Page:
Dr. Rafael Barrera was making routine rounds on a recent Thursday afternoon, tending patients in the surgical intensive care unit at Long Island Jewish Medical Center in New Hyde Park.
As he moved from bed to bed, he observed surgical incisions and checked the beeping and blinking monitors that provided an array of medical information: heart rate, blood pressure and pulse. He consulted with doctors and chatted with nurses.
Yet, Barrera, the ICU's director, was physically nowhere near LIJ, but 300 miles away in Hanover, N.H., where he was studying for a few days at Dartmouth College. While on the campus, he was also in the high-intensity, life-and-death struggle of a major intensive care unit -- teleported there into a robot called RP-7i.
The 5-foot, 5-inch automaton on wheels is operated by Barrera from a laptop. His image is beamed in real time onto the robot's screen, which serves as its head. Barrera's voice emanates from a speaker.
It is a futuristic blending of human and machine.
Robots are becoming an inescapable presence in health care, arriving in all shapes and sizes. Big ones, small ones and a growing zoo of those with fur. Robots are not only a presence at patients' bedsides, they help perform surgery and fill prescriptions -- assist doctors in the operating room. And they are increasingly controversial.
Some have caused concerns among humans worried about job security. Ethical debates have flared over so-called companion robots designed for the elderly, and therapeutic ones destined for nursing homes. Robots, some experts say, will never take the place of nurturing human relationships. Designers simply want less prejudice directed toward the machines.
"We have to get away from this Asimovian idea that robots are competitors," said Dr. Michael Treat, a former Manhattan surgeon, now a full-time robot designer. In "I, Robot," the late science-fiction author Isaac Asimov portrayed them as sinister.
"Robots have to be integrated into what we do. They are not competitors and they are not going to take over the world," Treat said.
An asset for hospital
Pragmatism drove LIJ to add a robot to its staff.
"We chose to use the robot because it is cost-effective," Barrera said. The robot allows a 360-degree view of a room and is capable of traveling at a speed of 2 mph.
When he needs a better view of a patient, Barrera can extend the "neck" attached to the screen-head.
Unlike Skype or communicating visually through a cellphone or iPad, the robot has height and mobility, bringing the user to the brink of a boundary crossed only in science fiction in the past: having a presence in two places at once.
Barrera said the system is officially known as a remote presence, a product of InTouch Health in California, which makes a family of similar robots.
"I have the software in the laptop and I can mobilize the robot anywhere I want to go in the hospital," said Barrera, who added that he can wheel himself onto an elevator when having to travel to another floor. But because the robot has no arms, Barrera has to ask for human assistance in summoning the elevator and selecting where he wants to go.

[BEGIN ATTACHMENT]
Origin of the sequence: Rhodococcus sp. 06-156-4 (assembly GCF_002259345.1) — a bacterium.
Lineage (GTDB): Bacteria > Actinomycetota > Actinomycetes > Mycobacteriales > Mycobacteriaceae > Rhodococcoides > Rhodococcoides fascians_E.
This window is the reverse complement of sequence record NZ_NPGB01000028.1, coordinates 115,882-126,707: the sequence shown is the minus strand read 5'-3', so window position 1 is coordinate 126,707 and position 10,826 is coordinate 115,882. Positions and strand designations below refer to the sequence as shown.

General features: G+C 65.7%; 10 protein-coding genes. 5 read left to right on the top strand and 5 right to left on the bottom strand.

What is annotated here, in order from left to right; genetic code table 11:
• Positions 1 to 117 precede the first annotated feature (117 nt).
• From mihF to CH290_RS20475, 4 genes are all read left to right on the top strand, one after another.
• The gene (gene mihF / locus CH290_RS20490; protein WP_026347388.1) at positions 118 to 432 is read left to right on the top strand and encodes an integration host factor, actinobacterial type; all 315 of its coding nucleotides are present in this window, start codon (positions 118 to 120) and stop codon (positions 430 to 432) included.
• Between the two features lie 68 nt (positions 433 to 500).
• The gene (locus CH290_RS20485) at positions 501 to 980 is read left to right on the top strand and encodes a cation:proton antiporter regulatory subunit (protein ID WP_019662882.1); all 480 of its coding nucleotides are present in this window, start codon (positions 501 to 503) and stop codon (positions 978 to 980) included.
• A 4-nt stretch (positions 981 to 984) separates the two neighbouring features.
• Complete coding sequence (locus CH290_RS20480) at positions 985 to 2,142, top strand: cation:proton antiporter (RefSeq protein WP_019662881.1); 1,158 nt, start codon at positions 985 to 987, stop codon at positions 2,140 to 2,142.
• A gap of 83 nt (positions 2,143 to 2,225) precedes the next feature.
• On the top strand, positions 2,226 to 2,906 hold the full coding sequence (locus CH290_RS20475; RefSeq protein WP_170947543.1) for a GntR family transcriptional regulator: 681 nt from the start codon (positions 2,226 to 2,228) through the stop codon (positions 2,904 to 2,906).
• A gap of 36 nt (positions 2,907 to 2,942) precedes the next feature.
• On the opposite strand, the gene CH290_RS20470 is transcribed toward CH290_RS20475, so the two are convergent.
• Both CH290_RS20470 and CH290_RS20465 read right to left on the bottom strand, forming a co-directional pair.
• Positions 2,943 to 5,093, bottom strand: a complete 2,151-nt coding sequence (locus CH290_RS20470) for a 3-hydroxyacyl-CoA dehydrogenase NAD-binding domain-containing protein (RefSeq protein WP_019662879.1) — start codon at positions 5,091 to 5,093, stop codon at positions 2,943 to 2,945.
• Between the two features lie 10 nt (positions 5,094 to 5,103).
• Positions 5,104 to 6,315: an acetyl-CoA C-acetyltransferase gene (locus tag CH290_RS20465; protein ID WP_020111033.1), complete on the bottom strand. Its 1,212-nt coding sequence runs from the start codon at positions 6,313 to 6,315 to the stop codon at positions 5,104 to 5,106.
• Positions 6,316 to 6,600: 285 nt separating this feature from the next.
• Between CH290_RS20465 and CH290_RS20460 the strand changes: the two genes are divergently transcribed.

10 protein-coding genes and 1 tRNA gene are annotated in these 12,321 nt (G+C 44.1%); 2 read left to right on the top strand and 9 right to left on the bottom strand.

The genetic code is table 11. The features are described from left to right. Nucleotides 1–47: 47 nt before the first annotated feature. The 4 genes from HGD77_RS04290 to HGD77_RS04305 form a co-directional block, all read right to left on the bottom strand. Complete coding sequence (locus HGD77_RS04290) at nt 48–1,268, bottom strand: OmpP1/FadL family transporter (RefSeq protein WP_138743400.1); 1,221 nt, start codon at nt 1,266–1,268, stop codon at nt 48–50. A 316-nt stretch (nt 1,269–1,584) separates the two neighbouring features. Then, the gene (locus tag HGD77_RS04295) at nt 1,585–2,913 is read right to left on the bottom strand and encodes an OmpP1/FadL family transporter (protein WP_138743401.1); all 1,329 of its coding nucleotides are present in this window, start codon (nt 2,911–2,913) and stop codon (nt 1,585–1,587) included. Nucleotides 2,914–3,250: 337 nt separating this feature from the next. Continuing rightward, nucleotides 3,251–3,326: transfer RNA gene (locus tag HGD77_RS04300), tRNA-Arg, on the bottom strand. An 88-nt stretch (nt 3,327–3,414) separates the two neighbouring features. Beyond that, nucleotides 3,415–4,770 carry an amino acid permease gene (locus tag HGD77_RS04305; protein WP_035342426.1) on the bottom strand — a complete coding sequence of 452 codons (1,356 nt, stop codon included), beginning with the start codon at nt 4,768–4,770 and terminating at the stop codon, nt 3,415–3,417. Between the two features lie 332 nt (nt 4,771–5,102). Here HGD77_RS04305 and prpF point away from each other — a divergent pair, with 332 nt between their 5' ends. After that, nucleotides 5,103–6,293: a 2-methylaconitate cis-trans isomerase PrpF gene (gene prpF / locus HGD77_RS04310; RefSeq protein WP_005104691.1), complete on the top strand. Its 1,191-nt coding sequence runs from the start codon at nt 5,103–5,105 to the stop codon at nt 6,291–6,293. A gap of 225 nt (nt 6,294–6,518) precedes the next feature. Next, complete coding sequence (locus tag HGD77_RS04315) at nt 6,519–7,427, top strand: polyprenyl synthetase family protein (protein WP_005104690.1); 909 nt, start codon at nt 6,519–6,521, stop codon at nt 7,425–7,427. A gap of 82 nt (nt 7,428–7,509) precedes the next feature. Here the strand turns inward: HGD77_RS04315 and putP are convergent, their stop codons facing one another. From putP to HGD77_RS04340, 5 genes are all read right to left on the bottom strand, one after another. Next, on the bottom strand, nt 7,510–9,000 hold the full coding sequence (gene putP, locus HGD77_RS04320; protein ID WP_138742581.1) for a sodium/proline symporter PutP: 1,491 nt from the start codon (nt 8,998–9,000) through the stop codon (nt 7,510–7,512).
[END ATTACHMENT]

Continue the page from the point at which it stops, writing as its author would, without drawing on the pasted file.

"If there is a private conversation I need to have with someone, I can do that. We can go somewhere private and have that discussion, and this is face to face and it works so much better than a telephone."
Patients are mildly surprised but generally unnerved when a robot wheels up to their bed.
"It was like ET visiting the first time I saw it," said Barbara Casey of Massapequa, who was hospitalized for 14 months for a series of surgeries.
She woke up after her initial operation and saw a robot peering down at her.
"I could see Dr. Barrera and he was seeing me and it was good to know that he could check on me and not be there," Casey said. "There was a time when doctors made house calls. I guess now they make robot calls."
Barrera has reported on the robot in medical literature, noting its usefulness in patient care.
"We have published twice about the robot," Barrera said. "We have asked patients and their family members what they think about it and they say they are very comfortable with it."
As pleasant as the robotic experience has been for Barerra, robots elsewhere have been met with resistance. The fear that a robot can usurp a human's job has been daunting for developers designing devices endowed with sophisticated artificial intelligence.
Concern about jobs
Treat, a former surgeon at New York Presbyterian Hospital and founder of Robotic Systems & Technologies Inc., in the Bronx, learned firsthand that robots are not always popular when they compete in the human health care workforce.
He created Penelope, a robot introduced to New York Presbyterian's operating rooms in 2005. But because the robot was designed to function as a scrub nurse -- handing surgeons instruments during an operation -- tensions grew over Penelope's presence, Treat said.
"There was nursing opposition to it, definite pushback that you are invading sacred territory," he said.
Penelope is a robotic arm Treat invented to be uber-responsive to voice commands: Suture. Scissors. Retractor. Hopkins clamp. The robot retrieves instruments and passes them to the surgeon.